Founding saints days
In the 19th century days honouring the patron saints of Ireland, England and Scotland – St Patrick (17 March), St George (23 April) and St Andrew (30 November) – tended to be celebrated by settlers from those places. St Patrick’s Day was never as important in New Zealand as it was in Australia, which had many more Irish Catholic settlers, but some New Zealand Irish communities, especially on the West Coast, celebrated the day with drinking and nationalist processions.
St George’s Day commemorations tended to be low-key, with church services, flying of flags and sports meetings. Occasionally the day occurred adjacent to Easter, extending the holiday break. St Andrew’s Day was marked in style in Scots settlements such as Dunedin, where in 1874 there were cricket and golf matches, the Dunedin Jockey Club spring meeting, steamer and railway excursions, picnics and theatre performances. Caledonian societies often held sports meetings on the day.
In 1878 St Patrick’s, St George’s and St Andrew’s days were made bank holidays. The Public Holidays Act 1910 also listed these days, but decreed that the Welsh and English saints St David and St George were both to be remembered on 23 April, probably because of the few Welsh settlers in New Zealand and the closeness of the two days (St David’s Day is 1 March).
By 1955 these national days were no longer specified as public holidays. In the late 20th century green-clad Guinness drinkers began making St Patrick’s Day an occasion for convivial celebration again, but it was not a day off work.
In the early 2000s, when New Zealanders increasingly had diverse ethnic backgrounds, days that are significant in non-European cultures became more prominent. Chinese New Year and Diwali, the Hindu festival of lights, were both major public events in some cities. However, there was no sign of their becoming public holidays.
Provincial anniversaries were the earliest indigenous public holidays to be celebrated, and pre-dated the formal establishment of the six provinces – Auckland, New Plymouth (now Taranaki), Wellington, Nelson, Canterbury, and Otago – in 1852. Originally most anniversary days were celebrated on the date that the first Pākehā settlers arrived in each place. Auckland was an exception to this rule: its anniversary was 29 January, the day that William Hobson arrived in the Bay of Islands in 1840 as lieutenant governor of the colony-to-be. Later, anniversary days were celebrated on the Monday or Friday closest to the actual date, or another day of local importance such as the agricultural show day.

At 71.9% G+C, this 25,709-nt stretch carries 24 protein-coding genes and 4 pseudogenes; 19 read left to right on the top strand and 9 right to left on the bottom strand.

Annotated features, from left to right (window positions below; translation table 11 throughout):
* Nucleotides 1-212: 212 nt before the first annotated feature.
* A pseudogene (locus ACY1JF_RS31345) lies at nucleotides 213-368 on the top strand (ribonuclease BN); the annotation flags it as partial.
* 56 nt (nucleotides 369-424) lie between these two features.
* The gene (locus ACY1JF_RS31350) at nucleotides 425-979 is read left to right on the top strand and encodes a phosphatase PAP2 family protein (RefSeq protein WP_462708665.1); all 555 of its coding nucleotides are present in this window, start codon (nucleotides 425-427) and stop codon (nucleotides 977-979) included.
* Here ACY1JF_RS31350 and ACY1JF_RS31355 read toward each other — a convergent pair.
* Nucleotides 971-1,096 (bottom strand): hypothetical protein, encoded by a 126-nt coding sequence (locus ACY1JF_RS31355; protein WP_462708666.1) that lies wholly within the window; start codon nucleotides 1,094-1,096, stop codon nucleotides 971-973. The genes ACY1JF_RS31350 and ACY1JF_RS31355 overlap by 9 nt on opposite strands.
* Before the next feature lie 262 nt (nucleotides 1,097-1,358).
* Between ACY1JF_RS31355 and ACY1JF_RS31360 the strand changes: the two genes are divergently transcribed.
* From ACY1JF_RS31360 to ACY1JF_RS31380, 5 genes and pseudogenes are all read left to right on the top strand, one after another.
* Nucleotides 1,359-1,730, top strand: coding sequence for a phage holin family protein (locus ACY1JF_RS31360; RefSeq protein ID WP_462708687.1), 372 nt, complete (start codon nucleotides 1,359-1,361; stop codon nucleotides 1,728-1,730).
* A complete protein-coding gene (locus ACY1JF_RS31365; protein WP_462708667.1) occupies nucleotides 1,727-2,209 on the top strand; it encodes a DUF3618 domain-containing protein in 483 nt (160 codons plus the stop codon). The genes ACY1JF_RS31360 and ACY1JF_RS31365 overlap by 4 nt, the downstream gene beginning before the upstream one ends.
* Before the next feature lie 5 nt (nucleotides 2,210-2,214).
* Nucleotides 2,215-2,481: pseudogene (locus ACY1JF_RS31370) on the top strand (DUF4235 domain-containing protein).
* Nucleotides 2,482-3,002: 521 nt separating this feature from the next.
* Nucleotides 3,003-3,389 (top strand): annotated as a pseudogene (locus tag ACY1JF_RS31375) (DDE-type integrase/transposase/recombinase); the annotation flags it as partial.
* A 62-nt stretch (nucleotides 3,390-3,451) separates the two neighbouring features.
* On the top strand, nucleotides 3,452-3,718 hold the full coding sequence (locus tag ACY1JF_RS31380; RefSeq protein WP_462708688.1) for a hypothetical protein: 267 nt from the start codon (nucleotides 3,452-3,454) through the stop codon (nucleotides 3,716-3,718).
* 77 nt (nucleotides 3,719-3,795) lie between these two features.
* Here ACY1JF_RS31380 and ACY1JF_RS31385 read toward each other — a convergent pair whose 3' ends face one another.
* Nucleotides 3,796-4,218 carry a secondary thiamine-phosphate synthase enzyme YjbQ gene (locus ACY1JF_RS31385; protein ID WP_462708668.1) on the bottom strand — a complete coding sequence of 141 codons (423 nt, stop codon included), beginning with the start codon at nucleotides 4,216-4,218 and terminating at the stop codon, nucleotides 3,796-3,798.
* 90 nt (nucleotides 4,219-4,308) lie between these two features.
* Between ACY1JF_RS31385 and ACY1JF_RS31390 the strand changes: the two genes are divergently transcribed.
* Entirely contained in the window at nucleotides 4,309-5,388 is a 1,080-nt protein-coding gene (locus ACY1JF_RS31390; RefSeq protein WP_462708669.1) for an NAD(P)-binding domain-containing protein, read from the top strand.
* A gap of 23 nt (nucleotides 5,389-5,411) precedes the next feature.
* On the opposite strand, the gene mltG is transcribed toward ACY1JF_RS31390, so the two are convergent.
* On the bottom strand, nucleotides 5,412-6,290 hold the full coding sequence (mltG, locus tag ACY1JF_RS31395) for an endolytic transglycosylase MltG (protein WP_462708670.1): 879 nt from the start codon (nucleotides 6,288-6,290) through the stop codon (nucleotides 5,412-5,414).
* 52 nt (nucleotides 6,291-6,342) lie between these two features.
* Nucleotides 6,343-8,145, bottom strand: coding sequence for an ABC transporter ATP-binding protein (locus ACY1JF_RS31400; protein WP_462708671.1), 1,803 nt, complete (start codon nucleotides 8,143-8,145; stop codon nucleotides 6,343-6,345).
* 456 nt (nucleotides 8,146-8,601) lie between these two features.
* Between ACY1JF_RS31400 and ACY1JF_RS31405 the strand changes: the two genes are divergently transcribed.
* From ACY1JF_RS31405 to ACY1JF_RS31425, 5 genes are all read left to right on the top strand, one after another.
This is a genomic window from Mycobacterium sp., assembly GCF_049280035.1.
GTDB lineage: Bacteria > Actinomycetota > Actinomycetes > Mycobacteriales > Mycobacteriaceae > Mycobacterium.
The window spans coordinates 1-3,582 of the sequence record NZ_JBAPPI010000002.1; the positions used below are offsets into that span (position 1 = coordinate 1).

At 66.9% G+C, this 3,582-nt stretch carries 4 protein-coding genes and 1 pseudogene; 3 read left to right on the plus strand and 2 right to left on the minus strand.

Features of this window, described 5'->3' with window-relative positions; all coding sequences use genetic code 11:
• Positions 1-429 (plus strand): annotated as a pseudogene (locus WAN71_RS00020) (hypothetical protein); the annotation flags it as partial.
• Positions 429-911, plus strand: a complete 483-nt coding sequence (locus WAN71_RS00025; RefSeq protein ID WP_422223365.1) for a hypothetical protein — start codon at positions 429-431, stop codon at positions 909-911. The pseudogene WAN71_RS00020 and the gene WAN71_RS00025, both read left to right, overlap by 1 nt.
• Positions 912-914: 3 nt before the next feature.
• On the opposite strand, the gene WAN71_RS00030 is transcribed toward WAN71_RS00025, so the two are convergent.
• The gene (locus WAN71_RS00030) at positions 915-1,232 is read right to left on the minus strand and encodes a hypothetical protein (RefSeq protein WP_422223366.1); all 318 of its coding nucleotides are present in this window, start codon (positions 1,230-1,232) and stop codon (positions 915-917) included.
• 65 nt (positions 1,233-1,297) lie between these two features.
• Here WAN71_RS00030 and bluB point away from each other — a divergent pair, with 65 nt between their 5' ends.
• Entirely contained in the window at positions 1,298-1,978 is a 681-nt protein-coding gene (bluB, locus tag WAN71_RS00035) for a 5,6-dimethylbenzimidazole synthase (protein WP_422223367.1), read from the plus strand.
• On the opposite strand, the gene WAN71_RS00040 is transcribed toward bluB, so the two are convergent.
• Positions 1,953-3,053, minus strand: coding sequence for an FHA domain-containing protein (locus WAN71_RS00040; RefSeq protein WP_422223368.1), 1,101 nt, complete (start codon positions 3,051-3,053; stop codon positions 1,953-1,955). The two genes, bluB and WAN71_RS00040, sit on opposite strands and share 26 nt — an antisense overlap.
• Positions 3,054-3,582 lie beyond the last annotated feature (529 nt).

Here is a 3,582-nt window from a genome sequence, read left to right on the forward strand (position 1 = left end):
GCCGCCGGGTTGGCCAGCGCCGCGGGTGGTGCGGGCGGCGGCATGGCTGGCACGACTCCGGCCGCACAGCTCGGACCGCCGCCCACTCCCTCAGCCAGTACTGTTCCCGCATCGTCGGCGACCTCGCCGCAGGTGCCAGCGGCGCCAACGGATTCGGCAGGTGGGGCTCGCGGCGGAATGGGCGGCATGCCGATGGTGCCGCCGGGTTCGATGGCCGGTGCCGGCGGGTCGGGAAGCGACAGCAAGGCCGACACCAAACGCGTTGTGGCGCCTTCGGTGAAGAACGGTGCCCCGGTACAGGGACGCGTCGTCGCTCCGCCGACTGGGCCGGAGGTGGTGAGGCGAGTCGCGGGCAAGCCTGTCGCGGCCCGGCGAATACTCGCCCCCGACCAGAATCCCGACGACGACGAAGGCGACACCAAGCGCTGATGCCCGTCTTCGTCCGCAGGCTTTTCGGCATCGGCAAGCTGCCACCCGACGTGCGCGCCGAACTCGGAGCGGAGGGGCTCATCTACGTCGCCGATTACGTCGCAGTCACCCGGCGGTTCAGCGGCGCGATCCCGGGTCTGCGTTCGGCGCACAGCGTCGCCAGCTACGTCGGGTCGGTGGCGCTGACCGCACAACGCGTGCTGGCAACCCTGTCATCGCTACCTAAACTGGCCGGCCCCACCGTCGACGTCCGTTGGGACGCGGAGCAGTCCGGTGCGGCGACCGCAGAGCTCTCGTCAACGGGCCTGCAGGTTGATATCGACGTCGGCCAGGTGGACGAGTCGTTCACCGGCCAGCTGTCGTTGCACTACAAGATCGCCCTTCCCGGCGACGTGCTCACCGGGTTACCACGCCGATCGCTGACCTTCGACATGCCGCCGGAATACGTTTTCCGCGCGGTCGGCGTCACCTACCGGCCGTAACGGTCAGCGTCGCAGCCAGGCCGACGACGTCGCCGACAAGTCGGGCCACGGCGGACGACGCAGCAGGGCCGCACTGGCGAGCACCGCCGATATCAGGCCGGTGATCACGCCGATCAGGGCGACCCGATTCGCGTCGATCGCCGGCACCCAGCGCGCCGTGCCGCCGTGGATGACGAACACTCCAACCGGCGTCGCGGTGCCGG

Provincial anniversaries were very meaningful in the first few decades of Pākehā settlement, when the original settlers were still alive. Festivities included sports, balls, and church services. On Wellington Anniversary Day on 22 January 1843, boats in the sailing competition had to fight against a typical strong north-westerly wind and one overturned, but the horse races went off without incident, and the rifle-shooting match was also a success. Nelson celebrated its anniversary on 1 February 1844 with novelty events such as ‘climbing a greasy pole’ and ‘jumping in sacks’. Auckland’s Anniversary Day regatta on the Waitematā Harbour soon became established as the main focus of the day, with whaleboat races a special attraction. The Canterbury Anniversary Day of 16 December 1860 was marked by a thoroughly English game of cricket, in which an ‘All Canterbury’ side was thrashed by the Avonside club, while in Dunedin on 23 March 1863 a fireworks display in the Vauxhall Gardens helped Otago Anniversary Day to go off with a bang.
Māori were welcome participants in at least some of these celebrations. Canoe races for Māori were part of early Wellington, Nelson and Auckland anniversary events, and Auckland went further and introduced a class for Māori-owned and -navigated sailing vessels in the 1853 regatta.
Provincial holidays proliferated, with Hawke’s Bay, Marlborough, Southland, Westland, South Canterbury and Chatham Islands anniversary days being added to the calendar.
Often government departments, businesses and ports closed for the day in the province, creating disruption elsewhere in the country. However, bids to replace separate anniversaries with one national day failed. Provincial identity remained an important aspect of New Zealand life in the 2000s.